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National Gallery and Ottawa Art Gallery join forces to support Indigenous artists and arts leadership

June 6, 2024

The National Gallery of Canada (NGC) and the Ottawa Art Gallery (OAG) today announced a unique partnership to support the agency, self-determination and cultural sovereignty of Indigenous artists, cultural producers and communities.

Through shared initiatives, programing alignment and cross promotion, the agreement will promote appreciation of Indigenous art locally, nationally and internationally, and support Indigenous leadership throughout the arts.

“This partnership is an important part of our ongoing commitment to relationships with the First Peoples of this land and growing understanding of what reconciliation means,” said NGC Director and CEO Jean-François Bélisle. “It also reflects our vision for the future of Ottawa that is based on relationships and the communities we welcome – with art playing an essential role.”

OAG Director and CEO Alexandra Badzak said the agreement furthers its work to promote equity, anti-racism and accessibility through art: “For several decades, the National Gallery of Canada and the Ottawa Art Gallery have had the privilege to share space on the unceded Anishinābeg Algonquin Aki, in the City of Ottawa. This unprecedented agreement marks the first time we have acknowledged our mutual responsibilities and desire to work together to strengthen culture in the region. What is most extraordinary is that we achieved this through Indigenous leadership and decolonial practices centring our new partnership on the relational pillars of care, community, and collective action.”

Examples of future initiatives may include a paid internship for young Indigenous professionals, co-development of relevant public programs and support for developing new policies impacting Indigenous art and art professionals.

The pilot partner program will involve collaboration on an upcoming exhibition of works by Haudenosaunee artist Jeff Thomas, an independent curator and photographer recognized for his groundbreaking scholarship and innovative curatorial practice. The exhibition will be curated by Rachelle Dickenson, who recently joined the NGC’s Department of Indigenous Ways and Decolonization.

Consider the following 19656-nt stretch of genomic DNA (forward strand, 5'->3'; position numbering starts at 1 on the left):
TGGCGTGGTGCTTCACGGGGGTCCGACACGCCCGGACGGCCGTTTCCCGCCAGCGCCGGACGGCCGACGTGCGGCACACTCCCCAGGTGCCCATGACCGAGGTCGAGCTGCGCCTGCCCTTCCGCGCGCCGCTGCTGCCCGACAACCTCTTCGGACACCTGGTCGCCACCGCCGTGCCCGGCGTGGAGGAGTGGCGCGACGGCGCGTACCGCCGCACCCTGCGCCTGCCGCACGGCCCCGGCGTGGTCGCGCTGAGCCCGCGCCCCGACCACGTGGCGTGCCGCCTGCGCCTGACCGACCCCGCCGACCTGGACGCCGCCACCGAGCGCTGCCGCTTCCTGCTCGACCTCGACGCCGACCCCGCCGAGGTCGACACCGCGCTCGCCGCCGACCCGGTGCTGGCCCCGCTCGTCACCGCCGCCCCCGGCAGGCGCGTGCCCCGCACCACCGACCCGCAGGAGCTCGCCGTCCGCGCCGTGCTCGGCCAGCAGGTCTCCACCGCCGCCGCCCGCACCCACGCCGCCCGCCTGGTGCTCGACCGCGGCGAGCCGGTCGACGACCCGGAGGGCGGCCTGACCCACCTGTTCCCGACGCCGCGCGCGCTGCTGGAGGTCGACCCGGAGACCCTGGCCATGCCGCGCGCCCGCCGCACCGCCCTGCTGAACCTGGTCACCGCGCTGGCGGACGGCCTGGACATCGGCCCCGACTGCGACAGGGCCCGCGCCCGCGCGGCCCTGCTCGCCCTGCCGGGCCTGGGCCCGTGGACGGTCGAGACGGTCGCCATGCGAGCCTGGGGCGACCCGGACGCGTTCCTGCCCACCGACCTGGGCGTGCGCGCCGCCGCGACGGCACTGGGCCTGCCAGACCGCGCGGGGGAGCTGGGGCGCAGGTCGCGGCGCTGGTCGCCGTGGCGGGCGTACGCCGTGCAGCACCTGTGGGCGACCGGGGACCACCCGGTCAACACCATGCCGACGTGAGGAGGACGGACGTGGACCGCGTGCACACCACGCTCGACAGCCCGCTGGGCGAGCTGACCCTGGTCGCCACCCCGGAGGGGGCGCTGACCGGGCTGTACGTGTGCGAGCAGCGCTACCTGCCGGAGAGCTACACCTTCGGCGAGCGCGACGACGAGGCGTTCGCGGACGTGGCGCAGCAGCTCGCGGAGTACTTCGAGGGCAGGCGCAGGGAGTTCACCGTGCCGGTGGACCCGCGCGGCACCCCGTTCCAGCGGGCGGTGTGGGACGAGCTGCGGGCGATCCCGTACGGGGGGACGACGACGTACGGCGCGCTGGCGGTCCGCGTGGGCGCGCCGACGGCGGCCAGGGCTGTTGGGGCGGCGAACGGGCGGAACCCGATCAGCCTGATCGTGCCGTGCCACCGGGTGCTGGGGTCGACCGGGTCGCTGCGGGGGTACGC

About the National Gallery of Canada

The National Gallery of Canada (NGC) is dedicated to amplifying voices through art and extending the reach and breadth of its collection, exhibitions program, and public activities to represent all Canadians, while centring Indigenous ways of knowing and being. Ankosé—an Anishinaabemowin word that means “everything is connected”—reflects the Gallery’s mission to create dynamic experiences that open hearts and minds, and allow for new ways of seeing ourselves, one another, and our diverse histories, through the visual arts. NGC is home to a rich contemporary Indigenous international art collection, as well as important collections of historical and contemporary Canadian and European art from the 14th to the 21st century. Founded in 1880, NGC has played a key role in Canadian culture for more than 140 years. For more information, visit

About the Ottawa Art Gallery

Located in Ottawa’s downtown core on traditional Anishinābe Aki, the Ottawa Art Gallery (OAG) serves as the city’s municipal art gallery and cultural hub. The newly expanded gallery showcases local, national, and international art, including the renowned Firestone Collection of Canadian Art (FCCA), which comprises approximately 1,600 works by influential Canadian artists and also collects and cares for artwork by Ottawa-Gatineau artists. OAG believes art and culture are essential parts of belonging and are the building blocks for the society we want. Art is a means by which we come together to celebrate the shared experiences that add texture and inspiration to the everyday. We believe that regional art and artists offer us a unique vision of our society. Though grounded within a specific geography, these play an essential role in addressing and helping us to better understand the complex, global challenges of our time. OAG exhibitions and programs cater to all ages, from toddlers to seniors, and emphasize interdisciplinary collaborations and partnerships to create an accessible space for our community.  For more information, visit



OAG is Open from 10 AM to 6 PM Tuesday, Wednesday and Sunday | from 10 AM to 9 PM on Thursday, Friday and Saturday. Admission is always FREE. Register for Summer Art Camps!